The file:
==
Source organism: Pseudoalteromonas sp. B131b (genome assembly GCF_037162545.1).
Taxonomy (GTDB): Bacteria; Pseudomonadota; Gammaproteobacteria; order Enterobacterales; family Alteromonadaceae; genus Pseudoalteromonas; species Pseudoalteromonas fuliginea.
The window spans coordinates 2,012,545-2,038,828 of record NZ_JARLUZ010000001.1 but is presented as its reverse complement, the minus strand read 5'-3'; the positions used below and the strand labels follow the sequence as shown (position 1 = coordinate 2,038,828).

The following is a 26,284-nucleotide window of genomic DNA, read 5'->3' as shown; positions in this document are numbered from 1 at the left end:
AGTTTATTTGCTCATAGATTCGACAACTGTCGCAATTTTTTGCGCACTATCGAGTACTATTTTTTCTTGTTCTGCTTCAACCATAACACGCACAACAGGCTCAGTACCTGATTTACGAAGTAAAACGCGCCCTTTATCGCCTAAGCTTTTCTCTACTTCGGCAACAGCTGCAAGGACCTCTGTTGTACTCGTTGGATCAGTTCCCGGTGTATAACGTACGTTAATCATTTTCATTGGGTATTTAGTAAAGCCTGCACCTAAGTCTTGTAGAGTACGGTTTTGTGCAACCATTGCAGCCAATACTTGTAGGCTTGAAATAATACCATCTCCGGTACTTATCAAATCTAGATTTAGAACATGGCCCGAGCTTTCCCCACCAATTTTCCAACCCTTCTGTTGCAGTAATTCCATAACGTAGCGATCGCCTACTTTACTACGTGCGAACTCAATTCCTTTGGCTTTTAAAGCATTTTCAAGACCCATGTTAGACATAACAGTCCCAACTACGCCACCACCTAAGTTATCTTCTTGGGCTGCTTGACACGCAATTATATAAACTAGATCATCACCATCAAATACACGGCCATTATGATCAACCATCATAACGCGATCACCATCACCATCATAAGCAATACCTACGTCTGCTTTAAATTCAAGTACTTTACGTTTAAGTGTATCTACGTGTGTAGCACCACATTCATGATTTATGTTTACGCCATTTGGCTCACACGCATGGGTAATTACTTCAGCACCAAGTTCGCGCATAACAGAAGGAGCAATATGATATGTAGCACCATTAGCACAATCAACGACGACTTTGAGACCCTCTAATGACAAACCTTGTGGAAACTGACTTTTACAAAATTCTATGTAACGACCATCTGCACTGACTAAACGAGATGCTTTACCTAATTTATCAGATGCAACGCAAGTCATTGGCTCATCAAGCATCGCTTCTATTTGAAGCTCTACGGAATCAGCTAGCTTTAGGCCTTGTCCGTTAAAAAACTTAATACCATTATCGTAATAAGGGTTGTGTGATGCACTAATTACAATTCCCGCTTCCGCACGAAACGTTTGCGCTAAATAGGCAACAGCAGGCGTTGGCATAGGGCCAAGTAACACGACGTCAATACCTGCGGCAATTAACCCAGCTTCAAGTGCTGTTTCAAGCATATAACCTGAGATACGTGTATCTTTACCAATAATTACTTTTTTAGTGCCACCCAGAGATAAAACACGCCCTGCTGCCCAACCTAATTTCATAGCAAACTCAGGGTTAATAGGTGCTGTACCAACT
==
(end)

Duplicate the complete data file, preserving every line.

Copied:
Source organism: Pseudoalteromonas sp. B131b (genome assembly GCF_037162545.1).
Taxonomy (GTDB): Bacteria; Pseudomonadota; Gammaproteobacteria; order Enterobacterales; family Alteromonadaceae; genus Pseudoalteromonas; species Pseudoalteromonas fuliginea.
The window spans coordinates 2,012,545-2,038,828 of record NZ_JARLUZ010000001.1 but is presented as its reverse complement, the minus strand read 5'-3'; the positions used below and the strand labels follow the sequence as shown (position 1 = coordinate 2,038,828).

The following is a 26,284-nucleotide window of genomic DNA, read 5'->3' as shown; positions in this document are numbered from 1 at the left end:
AGTTTATTTGCTCATAGATTCGACAACTGTCGCAATTTTTTGCGCACTATCGAGTACTATTTTTTCTTGTTCTGCTTCAACCATAACACGCACAACAGGCTCAGTACCTGATTTACGAAGTAAAACGCGCCCTTTATCGCCTAAGCTTTTCTCTACTTCGGCAACAGCTGCAAGGACCTCTGTTGTACTCGTTGGATCAGTTCCCGGTGTATAACGTACGTTAATCATTTTCATTGGGTATTTAGTAAAGCCTGCACCTAAGTCTTGTAGAGTACGGTTTTGTGCAACCATTGCAGCCAATACTTGTAGGCTTGAAATAATACCATCTCCGGTACTTATCAAATCTAGATTTAGAACATGGCCCGAGCTTTCCCCACCAATTTTCCAACCCTTCTGTTGCAGTAATTCCATAACGTAGCGATCGCCTACTTTACTACGTGCGAACTCAATTCCTTTGGCTTTTAAAGCATTTTCAAGACCCATGTTAGACATAACAGTCCCAACTACGCCACCACCTAAGTTATCTTCTTGGGCTGCTTGACACGCAATTATATAAACTAGATCATCACCATCAAATACACGGCCATTATGATCAACCATCATAACGCGATCACCATCACCATCATAAGCAATACCTACGTCTGCTTTAAATTCAAGTACTTTACGTTTAAGTGTATCTACGTGTGTAGCACCACATTCATGATTTATGTTTACGCCATTTGGCTCACACGCATGGGTAATTACTTCAGCACCAAGTTCGCGCATAACAGAAGGAGCAATATGATATGTAGCACCATTAGCACAATCAACGACGACTTTGAGACCCTCTAATGACAAACCTTGTGGAAACTGACTTTTACAAAATTCTATGTAACGACCATCTGCACTGACTAAACGAGATGCTTTACCTAATTTATCAGATGCAACGCAAGTCATTGGCTCATCAAGCATCGCTTCTATTTGAAGCTCTACGGAATCAGCTAGCTTTAGGCCTTGTCCGTTAAAAAACTTAATACCATTATCGTAATAAGGGTTGTGTGATGCACTAATTACAATTCCCGCTTCCGCACGAAACGTTTGCGCTAAATAGGCAACAGCAGGCGTTGGCATAGGGCCAAGTAACACGACGTCAATACCTGCGGCAATTAACCCAGCTTCAAGTGCTGTTTCAAGCATATAACCTGAGATACGTGTATCTTTACCAATAATTACTTTTTTAGTGCCACCCAGAGATAAAACACGCCCTGCTGCCCAACCTAATTTCATAGCAAACTCAGGGTTAATAGGTGCTGTACCAACT